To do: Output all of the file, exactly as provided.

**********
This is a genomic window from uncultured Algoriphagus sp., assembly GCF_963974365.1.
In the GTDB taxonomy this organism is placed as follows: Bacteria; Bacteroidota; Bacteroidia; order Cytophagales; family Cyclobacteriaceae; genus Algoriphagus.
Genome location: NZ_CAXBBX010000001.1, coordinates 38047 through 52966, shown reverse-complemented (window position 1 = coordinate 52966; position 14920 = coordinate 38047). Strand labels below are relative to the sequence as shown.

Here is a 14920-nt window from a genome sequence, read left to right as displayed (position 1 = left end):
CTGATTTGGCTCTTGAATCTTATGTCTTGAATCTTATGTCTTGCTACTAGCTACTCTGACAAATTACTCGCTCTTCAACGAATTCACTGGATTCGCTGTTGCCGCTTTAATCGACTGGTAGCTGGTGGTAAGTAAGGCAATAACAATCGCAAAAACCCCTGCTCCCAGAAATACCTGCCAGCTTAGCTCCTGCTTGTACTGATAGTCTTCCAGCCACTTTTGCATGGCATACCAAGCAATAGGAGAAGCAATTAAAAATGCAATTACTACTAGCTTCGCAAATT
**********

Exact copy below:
This is a genomic window from uncultured Algoriphagus sp., assembly GCF_963974365.1.
In the GTDB taxonomy this organism is placed as follows: Bacteria; Bacteroidota; Bacteroidia; order Cytophagales; family Cyclobacteriaceae; genus Algoriphagus.
Genome location: NZ_CAXBBX010000001.1, coordinates 38047 through 52966, shown reverse-complemented (window position 1 = coordinate 52966; position 14920 = coordinate 38047). Strand labels below are relative to the sequence as shown.

Here is a 14920-nt window from a genome sequence, read left to right as displayed (position 1 = left end):
CTGATTTGGCTCTTGAATCTTATGTCTTGAATCTTATGTCTTGCTACTAGCTACTCTGACAAATTACTCGCTCTTCAACGAATTCACTGGATTCGCTGTTGCCGCTTTAATCGACTGGTAGCTGGTGGTAAGTAAGGCAATAACAATCGCAAAAACCCCTGCTCCCAGAAATACCTGCCAGCTTAGCTCCTGCTTGTACTGATAGTCTTCCAGCCACTTTTGCATGGCATACCAAGCAATAGGAGAAGCAATTAAAAATGCAATTACTACTAGCTTCGCAAATT